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The Weird Week in Review

Intruder calls 911 Out of Fear

Timothy James Chapek was taking a shower in Portland, Oregon, when someone came into the house. Afraid that the person might have a gun, Chapek locked himself in the bathroom and dialed 911. So did the homeowner, who had been surprised to arrive and find the stranger in the shower. Chapek told emergency services that he had broken into the house, and was afraid the homeowner might shoot him. Police arrested Chapek without incident and charged him with criminal trespass.

Colorful Spill

A truck full of commercial ink crashed on an I-95 ramp in the Boston area Wednesday, spilling the colored ink all over the highway. No one was injured in the wreck.

Several hundred gallons of ink splattered onto the highway, said Joe Ferson, a spokesman for the Massachusetts Department of Environmental Protection.

Approximately 16,000 pounds of ink cartridges from the Flint Group, an Indianapolis-based company selling printing and packaging products, was bound for a newspaper company in Portland, Maine. Red, blue, and yellow ink cartridges were inside the truck, but Ferson said there is no evidence the yellow ink was released.

Although the spilled ink is not considered hazardous, the ramp was closed for hours for cleanup. The video clearly shows the presence of yellow ink.

Bigfoot Sues New Hampshire

Jonathan Doyle dressed in a Bigfoot costume and wandered about on Mount Monadnock in 2009. He filmed his antics and the reactions of those who spotted him. He tried to recreate the stunt in 2010 for another film, but park rangers told him he couldn't do that without a permit and insurance. Now Doyle has filed suit against the state of New Hampshire, saying the park staff infringed on his right of free speech and expression. The American Civil Liberties Union is siding with Doyle.

Haircut Interrupted by Stabbing

David Davis of New Haven, Connecticut was in the process of getting his hair cut at a salon when a man approached him in an "aggressive manner." Davis grabbed a pair of barber's scissors and stabbed the man. Police did not know how severely the victim was wounded, but said there was a lot of blood on his clothing. He was taken to Stamford Hospital. Police apprehended 21-year-old Davis shortly afterward, who said the stabbing was in defense. Davis' mugshot is evidence that the new hairstyle was only half completed when the incident occurred.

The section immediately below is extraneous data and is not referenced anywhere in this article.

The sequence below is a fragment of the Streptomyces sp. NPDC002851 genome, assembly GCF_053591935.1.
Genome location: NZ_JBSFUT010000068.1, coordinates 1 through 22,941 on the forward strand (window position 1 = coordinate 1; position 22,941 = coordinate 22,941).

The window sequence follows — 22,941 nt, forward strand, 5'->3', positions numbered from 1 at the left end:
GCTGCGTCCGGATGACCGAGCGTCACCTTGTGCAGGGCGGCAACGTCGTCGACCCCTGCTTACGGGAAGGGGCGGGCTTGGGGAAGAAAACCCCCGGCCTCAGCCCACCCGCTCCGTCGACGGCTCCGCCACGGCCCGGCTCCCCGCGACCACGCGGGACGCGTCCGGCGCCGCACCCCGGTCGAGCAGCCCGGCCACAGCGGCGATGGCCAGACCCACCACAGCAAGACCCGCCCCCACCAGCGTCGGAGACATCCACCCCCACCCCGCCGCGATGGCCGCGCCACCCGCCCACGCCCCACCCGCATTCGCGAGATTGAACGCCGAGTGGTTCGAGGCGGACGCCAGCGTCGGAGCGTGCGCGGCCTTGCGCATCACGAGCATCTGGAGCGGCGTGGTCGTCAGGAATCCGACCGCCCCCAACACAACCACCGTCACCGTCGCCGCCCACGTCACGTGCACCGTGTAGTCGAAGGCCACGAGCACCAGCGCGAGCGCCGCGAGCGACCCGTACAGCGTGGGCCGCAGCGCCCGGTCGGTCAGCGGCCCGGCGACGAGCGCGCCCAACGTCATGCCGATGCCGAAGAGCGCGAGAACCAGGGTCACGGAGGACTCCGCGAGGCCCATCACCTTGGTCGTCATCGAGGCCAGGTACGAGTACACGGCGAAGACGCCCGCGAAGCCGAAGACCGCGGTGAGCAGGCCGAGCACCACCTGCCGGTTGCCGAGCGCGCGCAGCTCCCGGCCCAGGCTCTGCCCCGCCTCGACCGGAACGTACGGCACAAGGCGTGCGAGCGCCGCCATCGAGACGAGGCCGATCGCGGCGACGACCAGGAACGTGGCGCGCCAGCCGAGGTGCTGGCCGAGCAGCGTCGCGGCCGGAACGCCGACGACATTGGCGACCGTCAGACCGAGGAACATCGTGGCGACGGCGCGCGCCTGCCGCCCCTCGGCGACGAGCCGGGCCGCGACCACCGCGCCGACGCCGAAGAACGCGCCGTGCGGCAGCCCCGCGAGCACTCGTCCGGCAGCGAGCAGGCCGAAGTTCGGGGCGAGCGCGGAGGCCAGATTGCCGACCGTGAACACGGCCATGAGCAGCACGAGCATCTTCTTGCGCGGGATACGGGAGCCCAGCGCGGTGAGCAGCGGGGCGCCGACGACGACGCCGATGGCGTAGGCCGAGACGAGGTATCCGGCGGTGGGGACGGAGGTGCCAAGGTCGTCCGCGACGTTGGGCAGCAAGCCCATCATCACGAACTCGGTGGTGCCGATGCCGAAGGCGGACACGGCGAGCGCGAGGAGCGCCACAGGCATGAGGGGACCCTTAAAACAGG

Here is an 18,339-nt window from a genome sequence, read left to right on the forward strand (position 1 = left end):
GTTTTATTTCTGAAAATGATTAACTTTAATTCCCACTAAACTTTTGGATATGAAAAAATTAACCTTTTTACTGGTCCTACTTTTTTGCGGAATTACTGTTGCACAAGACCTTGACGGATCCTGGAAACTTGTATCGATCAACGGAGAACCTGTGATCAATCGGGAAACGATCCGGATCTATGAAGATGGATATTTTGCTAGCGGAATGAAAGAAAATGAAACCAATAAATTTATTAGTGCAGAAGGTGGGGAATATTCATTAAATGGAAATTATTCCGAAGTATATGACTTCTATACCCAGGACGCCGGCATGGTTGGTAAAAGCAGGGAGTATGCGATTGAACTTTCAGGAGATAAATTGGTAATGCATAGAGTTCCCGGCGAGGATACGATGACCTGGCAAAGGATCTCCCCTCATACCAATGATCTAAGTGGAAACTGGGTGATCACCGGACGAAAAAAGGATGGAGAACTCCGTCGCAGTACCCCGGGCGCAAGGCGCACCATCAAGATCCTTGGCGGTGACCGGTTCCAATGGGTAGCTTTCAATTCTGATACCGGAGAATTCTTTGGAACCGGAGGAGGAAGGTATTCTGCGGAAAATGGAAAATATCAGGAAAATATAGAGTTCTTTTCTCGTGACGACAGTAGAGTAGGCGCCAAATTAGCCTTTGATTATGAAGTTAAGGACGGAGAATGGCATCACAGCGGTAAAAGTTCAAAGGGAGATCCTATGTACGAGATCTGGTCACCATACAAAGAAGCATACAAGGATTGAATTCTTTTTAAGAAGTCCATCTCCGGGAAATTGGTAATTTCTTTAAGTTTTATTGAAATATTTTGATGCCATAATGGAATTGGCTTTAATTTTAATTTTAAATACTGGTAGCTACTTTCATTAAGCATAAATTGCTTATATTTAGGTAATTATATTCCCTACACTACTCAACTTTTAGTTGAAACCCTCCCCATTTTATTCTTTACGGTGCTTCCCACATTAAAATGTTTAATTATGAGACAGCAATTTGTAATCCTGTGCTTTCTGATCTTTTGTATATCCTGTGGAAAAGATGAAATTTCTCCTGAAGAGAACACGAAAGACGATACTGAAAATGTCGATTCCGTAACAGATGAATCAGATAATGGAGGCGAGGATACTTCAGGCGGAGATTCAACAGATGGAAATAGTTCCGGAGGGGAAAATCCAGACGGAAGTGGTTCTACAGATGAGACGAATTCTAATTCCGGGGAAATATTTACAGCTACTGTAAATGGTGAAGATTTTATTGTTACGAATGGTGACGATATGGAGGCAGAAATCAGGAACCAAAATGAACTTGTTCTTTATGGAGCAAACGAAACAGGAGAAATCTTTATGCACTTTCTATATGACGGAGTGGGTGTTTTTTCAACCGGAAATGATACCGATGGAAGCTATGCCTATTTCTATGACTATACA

Thieves Break into Prison

A prison break usually involves someone wanting to get out, but someone actually broke into New Plymouth Prison in New Zealand last Friday night. Firefighters responded to a report of fire in the prison administration building and found the curtains ablaze. Police were called because the window was found to have been forced open. A 50" plasma screen TV set was missing. Despite the presence of closed circuit video feeds, electronic security measures, and barbed wires, someone got away with a rather large television.

Woman Keeps Pet Crocodiles

Vicki Lowing lives in Australia with her three pet crocodiles. She adopted Johnie, her first crocodile, fifteen years ago. Johnie is now 6 feet long! Lowing tells how the crocodile would get into bed with her and her then-husband, and even sleep with her young son.

"Johnie would jump on Andrew's bed nearly every night. They were like a brother and sister," Lowing said.

Animal experts tell 20/20 there is no way to domesticate a crocodile. They are too aggressive, powerful and unpredictable. Ultimately a relationship like this may end in real tears – and not crocodile ones.

Lowing is one of several people who keep crocodiles as pets.

Man Suspected of Child-seat Violation

Police in Australia pulled over a car for a random drunk-driving check, and wanted to know why 19-year-old Khagendra Thapa Magar was not properly restrained in a child safety seat. Magar holds the current world record as the smallest man. He is only 67 centimeters tall (2' 2") and weighs only 5kg (12lbs). Magar, a resident of Nepal, was in Australia on a charity tour to raise awareness of global sex trafficking. Police let Magar and his entourage continue traveling after seeing his passpor

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Little Baby's Ice Cream
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Food
Pizza and Cricket Cake Are Just Some of the Odd Flavors You'll Find at This Philadelphia Ice Cream Shop
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Little Baby's Ice Cream

Ice cream flavors can get pretty out-there, thanks to the growing number of creative scoop shops willing to take risks and broaden their customers’ horizons beyond chocolate, vanilla, and strawberry. Intrepid foodies can cool off with frozen treats that taste like horseradish, foie gras, and avocado, while Philadelphia's Little Baby’s Ice Cream is pushing the boundaries of taste with chilly offerings like everything bagel, Maryland BBQ, ranch, and cricket cake.